(Pi quoting atheist Dave >>
Is David now reduced to ad hominem arguments? DaveB is a Baptist physics professor at a Christian university. David knows this. Last I checked, Baptists are not atheists.
The likelihood is NOT (as Pi said previously) "The physics favors Earth as a target by at least a factor of 5 just due to the surface area..... leave alone the 6 fold gravitational attraction the Earth has compared to the moon." Notice HE got it wrong in his guess (5x) about surface area.
David is correct.... I was wrong about the factor of 5. It should have been a MINIMUM of 13.45. Of course, David was estimating 3.66. So, which of us was closer?
Apparently Dave B had to point his error out to him.
Not quite true. I ASKED DaveB for his input. That's a big difference between IndyDave and I. When I'm getting in over my head, I seek out the advice of those who are true experts in physics.... often several of them. On the other hand, Indy gets his "technical support" only from the one whose work is being questioned. In more than 5 years, he has not once sought outside input.
Pi SHOULD have come clean to admit he too missed it LIKE I DID, but so far he has kept mum about HIS mistake, pointing it out AS IF it were only MINE.
Hey Indy.... what do you think this means?
So, we were both partly right and both partly wrong.
But I was much closer to Dave B in estimating the effect of gravity, and Pi should admit that too. He said it would be "SIX FOLD" more.
That is not correct. In fact, I pointed out that while Earth's gravity was 6x that of the moon, that is too much of an adjustment for gravity and immediately revised that downward.
I said it would have hardly any effect, especially for larger objects. Instead of 6-fold, Dave B said (for a speed of 16.82 km/s) the factor would take it from 13.435x to 19...
Notice, Indy is claiming his estimate (3.66x) was closer than mine.... which was 20x. His 3.66 multiplier, as it turns out is IMPOSSIBLE. Even then, it is off from the minimum by 72%. On the other hand, my 20x estimate was possible and was greater than the minimum by less than 50%. By any standard of measurement, mine was closer than his (impossible) estimate.
Of course, Dave will now claim I'm making a "big deal" of this by my response to his criticism. Hint: If Dave hadn't posted his criticism, I was done when I pointed out we were both "partly right and partly wrong" and went to the 13.5x multiplier. However, his comments created a whole new group of issues that need to be addressed in a fair and open discussion.
Also note that Dave B said that "when the asymptotic inbound speed is enormous for objects coming into the solar system from interstellar space, and the gravity difference between the Earth and Moon becomes irrelevant." I think DB misspoke to say "interstellar" since no one says stuff hits E or M from beyond the Solar Sytem (if you include the Oort Cloud...if it exists...as part of the SS)..... So I think my answer was FAR closer to reality than Pi's was, given that we BOTH messed up by not squaring the radius to get cross-sectional area.
It's pretty safe to say that material arriving at such velocities is not part of Brown's model as it would escape the solar system and never return to Earth under any circumstances. However, it is fair and reasonable to point out that DaveB was talking about only these super high velocities and not anything that approaches what would be expected in Brown's model. In fact, Indy even points out that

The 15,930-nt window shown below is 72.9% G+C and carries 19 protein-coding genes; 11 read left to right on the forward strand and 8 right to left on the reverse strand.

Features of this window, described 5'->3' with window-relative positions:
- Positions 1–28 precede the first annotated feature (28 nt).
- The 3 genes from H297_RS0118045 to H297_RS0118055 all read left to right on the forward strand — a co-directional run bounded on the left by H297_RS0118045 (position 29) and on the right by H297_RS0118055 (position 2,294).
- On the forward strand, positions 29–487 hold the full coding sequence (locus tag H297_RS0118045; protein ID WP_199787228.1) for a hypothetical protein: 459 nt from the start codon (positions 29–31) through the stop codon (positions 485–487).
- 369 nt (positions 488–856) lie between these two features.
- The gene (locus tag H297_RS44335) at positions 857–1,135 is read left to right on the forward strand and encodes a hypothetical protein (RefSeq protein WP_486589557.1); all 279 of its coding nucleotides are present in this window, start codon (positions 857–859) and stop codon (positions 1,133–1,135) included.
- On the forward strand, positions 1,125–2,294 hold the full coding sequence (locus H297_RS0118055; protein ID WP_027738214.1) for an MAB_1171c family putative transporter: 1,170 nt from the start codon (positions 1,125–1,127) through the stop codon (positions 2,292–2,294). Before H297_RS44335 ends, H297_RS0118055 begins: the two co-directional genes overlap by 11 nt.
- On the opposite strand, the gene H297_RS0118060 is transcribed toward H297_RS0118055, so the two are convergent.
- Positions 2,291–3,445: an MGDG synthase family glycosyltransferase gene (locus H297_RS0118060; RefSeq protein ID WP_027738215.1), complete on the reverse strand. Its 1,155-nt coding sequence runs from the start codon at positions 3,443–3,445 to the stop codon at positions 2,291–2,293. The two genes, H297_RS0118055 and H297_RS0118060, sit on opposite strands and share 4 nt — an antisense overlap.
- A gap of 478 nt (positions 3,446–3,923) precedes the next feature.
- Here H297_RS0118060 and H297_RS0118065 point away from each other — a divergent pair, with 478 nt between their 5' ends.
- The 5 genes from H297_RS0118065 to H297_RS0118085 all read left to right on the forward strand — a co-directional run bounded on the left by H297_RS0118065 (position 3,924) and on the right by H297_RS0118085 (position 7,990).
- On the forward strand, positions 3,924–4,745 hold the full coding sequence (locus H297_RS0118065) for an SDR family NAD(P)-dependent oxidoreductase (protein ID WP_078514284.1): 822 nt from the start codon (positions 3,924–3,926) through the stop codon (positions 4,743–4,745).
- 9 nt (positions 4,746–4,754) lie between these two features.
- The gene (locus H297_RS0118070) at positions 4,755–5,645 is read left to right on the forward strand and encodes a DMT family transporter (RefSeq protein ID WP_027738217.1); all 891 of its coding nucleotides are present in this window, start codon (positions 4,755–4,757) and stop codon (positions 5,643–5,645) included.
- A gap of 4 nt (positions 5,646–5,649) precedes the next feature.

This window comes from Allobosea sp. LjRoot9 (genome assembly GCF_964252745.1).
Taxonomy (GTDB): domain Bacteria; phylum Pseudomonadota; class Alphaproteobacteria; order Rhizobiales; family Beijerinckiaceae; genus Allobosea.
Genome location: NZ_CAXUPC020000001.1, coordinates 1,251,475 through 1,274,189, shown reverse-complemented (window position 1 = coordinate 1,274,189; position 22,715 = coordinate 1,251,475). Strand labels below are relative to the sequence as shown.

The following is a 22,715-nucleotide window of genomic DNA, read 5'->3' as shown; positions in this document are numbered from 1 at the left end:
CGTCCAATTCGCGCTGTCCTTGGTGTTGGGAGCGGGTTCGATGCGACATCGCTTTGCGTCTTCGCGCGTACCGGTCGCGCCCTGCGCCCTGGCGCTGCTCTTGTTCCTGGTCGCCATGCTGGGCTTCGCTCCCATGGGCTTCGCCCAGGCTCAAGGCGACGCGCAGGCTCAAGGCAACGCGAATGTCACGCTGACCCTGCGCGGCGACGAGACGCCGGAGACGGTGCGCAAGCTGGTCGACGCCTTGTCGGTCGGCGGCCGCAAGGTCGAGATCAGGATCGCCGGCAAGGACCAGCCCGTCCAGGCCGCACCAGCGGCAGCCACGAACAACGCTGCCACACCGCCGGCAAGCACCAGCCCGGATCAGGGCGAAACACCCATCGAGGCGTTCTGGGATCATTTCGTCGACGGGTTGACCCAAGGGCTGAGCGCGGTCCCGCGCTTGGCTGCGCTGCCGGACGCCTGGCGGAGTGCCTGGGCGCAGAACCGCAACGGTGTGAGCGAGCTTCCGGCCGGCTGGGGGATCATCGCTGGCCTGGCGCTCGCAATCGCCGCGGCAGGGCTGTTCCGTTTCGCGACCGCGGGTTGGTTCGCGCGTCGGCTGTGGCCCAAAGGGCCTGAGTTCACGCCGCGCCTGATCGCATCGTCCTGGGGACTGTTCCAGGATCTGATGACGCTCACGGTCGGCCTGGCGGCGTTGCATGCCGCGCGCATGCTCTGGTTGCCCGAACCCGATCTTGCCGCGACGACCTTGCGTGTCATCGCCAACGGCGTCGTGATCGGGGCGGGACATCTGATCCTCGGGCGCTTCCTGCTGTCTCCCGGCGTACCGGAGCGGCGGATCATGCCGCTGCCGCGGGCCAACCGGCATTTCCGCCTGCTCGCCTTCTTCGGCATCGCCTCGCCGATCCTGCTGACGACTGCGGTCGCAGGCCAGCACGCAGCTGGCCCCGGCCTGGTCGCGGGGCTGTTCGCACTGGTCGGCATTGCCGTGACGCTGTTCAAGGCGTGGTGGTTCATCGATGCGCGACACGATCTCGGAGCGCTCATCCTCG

DaveB points out that the slower an object is moving relative to the Earth/Moon, the greater gravitational influence they will exert. In fact, DaveB's best estimate is that the Earth will be a 52x larger target due to its greater gravity and the relatively low relative velocities of material launched from Earth. Once again.... when compared to DaveB's estimate of a reasonable value (52x) which of us was closer.... me at 20x or Indy at 3.66x?
By any standard of measurement, my estimate was better than Indy's.
I think it should be noted, and I expect Dave B would agree that for Earth to have a gravity effect on something (rather than the Sun affecting it) coming from far out in the Solar System, the Earth would have to be STATIONARY, rather than moving around a large circular orbit around the Sun. How COULD the Earth move some object nearer to Earth's position in JUNE (when the hit takes place) when the object is far from Earth in DECEMBER and Earth is 186,000,000 miles to the other side of the Sun? I would BET that neither Oard nor Dave B have thought at ALL about that in doing their calcs. Earth's higher gravity than Moon would have negligible effects, especially at 17km/s.
Whether or not the Earth is stationary makes no difference. It looks like Dave ass-u-me(s) a distance object needs to be coming in from the opposite side of the solar system .... hence his comparison between June and December. Apparently he has not considered it is equally likely the object is coming in from the side of Earth opposite the Sun and has not traversed that 186,000,000 miles.
DaveB was pretty specific on the gravitational impact at 17 km/s. He said it would increase the effective target size of the Earth from 13.45x to 19x that of the moon. That's pretty significant.